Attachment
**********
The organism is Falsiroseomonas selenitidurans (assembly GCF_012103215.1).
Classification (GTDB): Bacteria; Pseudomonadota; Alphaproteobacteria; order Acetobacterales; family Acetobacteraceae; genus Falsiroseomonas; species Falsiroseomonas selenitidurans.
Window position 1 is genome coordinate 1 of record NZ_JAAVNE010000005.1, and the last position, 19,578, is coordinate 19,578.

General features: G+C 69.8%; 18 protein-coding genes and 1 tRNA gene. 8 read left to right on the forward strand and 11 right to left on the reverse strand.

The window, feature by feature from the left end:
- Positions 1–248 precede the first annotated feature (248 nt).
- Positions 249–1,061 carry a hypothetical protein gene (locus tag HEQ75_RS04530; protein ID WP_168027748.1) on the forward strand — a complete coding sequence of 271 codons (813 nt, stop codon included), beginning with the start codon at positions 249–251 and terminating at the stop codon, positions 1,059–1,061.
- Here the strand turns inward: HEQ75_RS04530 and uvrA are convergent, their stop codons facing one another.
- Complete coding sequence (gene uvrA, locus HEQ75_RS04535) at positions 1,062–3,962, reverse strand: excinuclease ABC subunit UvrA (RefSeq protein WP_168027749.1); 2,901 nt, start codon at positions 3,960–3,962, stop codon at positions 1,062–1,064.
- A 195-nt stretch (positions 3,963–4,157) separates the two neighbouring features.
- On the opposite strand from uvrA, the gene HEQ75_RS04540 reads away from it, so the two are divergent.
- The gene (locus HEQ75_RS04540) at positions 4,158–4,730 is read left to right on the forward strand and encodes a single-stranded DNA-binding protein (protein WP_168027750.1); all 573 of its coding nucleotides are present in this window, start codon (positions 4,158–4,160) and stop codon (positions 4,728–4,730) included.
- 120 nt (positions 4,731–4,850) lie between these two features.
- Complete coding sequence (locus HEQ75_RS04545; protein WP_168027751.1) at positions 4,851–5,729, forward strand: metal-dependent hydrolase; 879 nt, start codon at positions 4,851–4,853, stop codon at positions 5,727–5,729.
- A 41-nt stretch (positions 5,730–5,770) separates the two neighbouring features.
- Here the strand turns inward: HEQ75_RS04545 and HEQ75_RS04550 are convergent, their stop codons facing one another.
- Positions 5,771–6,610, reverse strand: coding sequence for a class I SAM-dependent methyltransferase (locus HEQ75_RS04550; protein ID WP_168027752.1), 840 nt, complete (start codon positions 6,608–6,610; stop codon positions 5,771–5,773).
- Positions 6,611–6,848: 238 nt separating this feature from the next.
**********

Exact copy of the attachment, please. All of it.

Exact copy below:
The organism is Falsiroseomonas selenitidurans (assembly GCF_012103215.1).
Classification (GTDB): Bacteria; Pseudomonadota; Alphaproteobacteria; order Acetobacterales; family Acetobacteraceae; genus Falsiroseomonas; species Falsiroseomonas selenitidurans.
Window position 1 is genome coordinate 1 of record NZ_JAAVNE010000005.1, and the last position, 19,578, is coordinate 19,578.

General features: G+C 69.8%; 18 protein-coding genes and 1 tRNA gene. 8 read left to right on the forward strand and 11 right to left on the reverse strand.

The window, feature by feature from the left end:
- Positions 1–248 precede the first annotated feature (248 nt).
- Positions 249–1,061 carry a hypothetical protein gene (locus tag HEQ75_RS04530; protein ID WP_168027748.1) on the forward strand — a complete coding sequence of 271 codons (813 nt, stop codon included), beginning with the start codon at positions 249–251 and terminating at the stop codon, positions 1,059–1,061.
- Here the strand turns inward: HEQ75_RS04530 and uvrA are convergent, their stop codons facing one another.
- Complete coding sequence (gene uvrA, locus HEQ75_RS04535) at positions 1,062–3,962, reverse strand: excinuclease ABC subunit UvrA (RefSeq protein WP_168027749.1); 2,901 nt, start codon at positions 3,960–3,962, stop codon at positions 1,062–1,064.
- A 195-nt stretch (positions 3,963–4,157) separates the two neighbouring features.
- On the opposite strand from uvrA, the gene HEQ75_RS04540 reads away from it, so the two are divergent.
- The gene (locus HEQ75_RS04540) at positions 4,158–4,730 is read left to right on the forward strand and encodes a single-stranded DNA-binding protein (protein WP_168027750.1); all 573 of its coding nucleotides are present in this window, start codon (positions 4,158–4,160) and stop codon (positions 4,728–4,730) included.
- 120 nt (positions 4,731–4,850) lie between these two features.
- Complete coding sequence (locus HEQ75_RS04545; protein WP_168027751.1) at positions 4,851–5,729, forward strand: metal-dependent hydrolase; 879 nt, start codon at positions 4,851–4,853, stop codon at positions 5,727–5,729.
- A 41-nt stretch (positions 5,730–5,770) separates the two neighbouring features.
- Here the strand turns inward: HEQ75_RS04545 and HEQ75_RS04550 are convergent, their stop codons facing one another.
- Positions 5,771–6,610, reverse strand: coding sequence for a class I SAM-dependent methyltransferase (locus HEQ75_RS04550; protein ID WP_168027752.1), 840 nt, complete (start codon positions 6,608–6,610; stop codon positions 5,771–5,773).
- Positions 6,611–6,848: 238 nt separating this feature from the next.